It came across well on the videos I had seen, but in person, Tao’s calming nature juxtaposed against Hoppi’s effervescence made it a perfect partnership, and I saw the deep, loving and spiritual connection they both had for each other on a couple of occasions. Beautiful.

We shared our vision and hope for the eco-retreat with Tao and based on the components we wanted to develop (very different to Lammas), Tao advised that the One Planet Development wasn’t the best way to go for our venture and he suggested an alternative approach to achieve the desired outcome, to which we all agreed.

I was truly blown away by Tao, to be surrounded by such an amazing feat of construction and sustainable cleverness was one thing, but his calming, warming, nurturing, inspiring and guiding words (and well as long hair and beard), felt to me like I was in the presence of a modern day Jesus (affirmed by “L” on the way back home who thought the same).

As the darkness drew in and thoughts turned to the arduous long journey home in poor driving conditions, with a genuine sadness and gratitude, we bade farewell to our hosts for the day and headed back north to on-grid living, resigned and melancholic in the knowledge that workers boots and corporate laptops would called upon within just a few hours of returning.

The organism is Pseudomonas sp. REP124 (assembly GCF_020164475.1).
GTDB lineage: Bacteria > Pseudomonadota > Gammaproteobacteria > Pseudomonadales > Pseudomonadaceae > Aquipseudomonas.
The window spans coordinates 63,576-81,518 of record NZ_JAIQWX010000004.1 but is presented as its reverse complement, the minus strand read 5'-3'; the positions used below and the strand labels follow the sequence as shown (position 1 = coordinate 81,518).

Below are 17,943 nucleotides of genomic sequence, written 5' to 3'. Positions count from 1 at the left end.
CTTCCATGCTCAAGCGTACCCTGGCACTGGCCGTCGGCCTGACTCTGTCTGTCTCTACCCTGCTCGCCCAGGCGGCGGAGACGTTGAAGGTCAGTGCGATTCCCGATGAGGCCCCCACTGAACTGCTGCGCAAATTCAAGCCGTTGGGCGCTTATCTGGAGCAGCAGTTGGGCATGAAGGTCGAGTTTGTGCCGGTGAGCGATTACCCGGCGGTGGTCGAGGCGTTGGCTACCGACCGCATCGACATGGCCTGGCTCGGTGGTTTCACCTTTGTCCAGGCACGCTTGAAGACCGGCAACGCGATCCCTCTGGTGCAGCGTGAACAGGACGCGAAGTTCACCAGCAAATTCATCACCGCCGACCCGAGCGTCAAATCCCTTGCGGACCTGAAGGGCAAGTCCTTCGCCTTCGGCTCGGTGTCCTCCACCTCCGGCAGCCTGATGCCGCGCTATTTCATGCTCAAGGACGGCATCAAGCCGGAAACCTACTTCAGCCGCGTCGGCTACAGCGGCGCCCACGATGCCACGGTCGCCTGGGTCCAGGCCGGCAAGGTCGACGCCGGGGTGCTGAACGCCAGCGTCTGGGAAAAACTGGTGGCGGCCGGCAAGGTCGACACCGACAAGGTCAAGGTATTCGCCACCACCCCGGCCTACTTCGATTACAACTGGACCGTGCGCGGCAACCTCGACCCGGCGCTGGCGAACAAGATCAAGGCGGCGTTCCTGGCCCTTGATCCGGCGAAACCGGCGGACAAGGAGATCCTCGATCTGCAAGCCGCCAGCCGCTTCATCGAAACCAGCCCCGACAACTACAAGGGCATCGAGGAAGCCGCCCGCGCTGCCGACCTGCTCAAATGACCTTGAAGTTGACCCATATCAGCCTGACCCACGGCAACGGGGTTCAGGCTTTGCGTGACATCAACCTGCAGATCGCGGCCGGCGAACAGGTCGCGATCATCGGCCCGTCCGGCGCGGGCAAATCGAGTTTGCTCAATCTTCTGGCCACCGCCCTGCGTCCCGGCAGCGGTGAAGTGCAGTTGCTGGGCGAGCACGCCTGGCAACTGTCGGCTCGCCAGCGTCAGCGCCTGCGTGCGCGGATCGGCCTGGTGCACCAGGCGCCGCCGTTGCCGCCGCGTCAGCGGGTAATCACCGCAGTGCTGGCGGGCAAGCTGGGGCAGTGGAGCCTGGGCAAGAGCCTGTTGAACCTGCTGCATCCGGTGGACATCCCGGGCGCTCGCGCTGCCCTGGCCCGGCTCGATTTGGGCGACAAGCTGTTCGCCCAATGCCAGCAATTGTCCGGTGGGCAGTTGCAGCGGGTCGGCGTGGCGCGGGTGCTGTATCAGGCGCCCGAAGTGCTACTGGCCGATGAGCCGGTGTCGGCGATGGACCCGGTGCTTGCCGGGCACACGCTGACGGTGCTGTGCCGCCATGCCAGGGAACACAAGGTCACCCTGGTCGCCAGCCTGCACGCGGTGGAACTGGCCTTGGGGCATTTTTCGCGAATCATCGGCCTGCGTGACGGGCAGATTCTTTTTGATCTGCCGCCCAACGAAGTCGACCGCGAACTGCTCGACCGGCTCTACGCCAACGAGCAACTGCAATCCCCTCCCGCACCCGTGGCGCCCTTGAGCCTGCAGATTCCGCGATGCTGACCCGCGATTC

Like my Robin Williams blog from a few years ago stated (Life Is Experience Not Knowledge – https://infinitybeckons.wordpress.com/2016/10/18/life-is-experience-not-knowledge) there is nothing quite like experiencing things first hand as opposed to reading them in a book.

We had so many take-aways from our trip to Lammas, hints, tips and nudges in the right direction we simply would not have hot had we not visited. We agreed that when we returned home we would double-down on our efforts to get things moving, albeit in a slightly different direction to our initial plans.

After visiting Lammas, Hoppi and Tao, it’s now very clear to me that one can live in the fruitfully in the future like we lived in the past, it just takes courage to detach oneself from what is, quite frankly, a broken and totally meaningless capitalist society.

That courage is within us all, we just need to do, there is no try…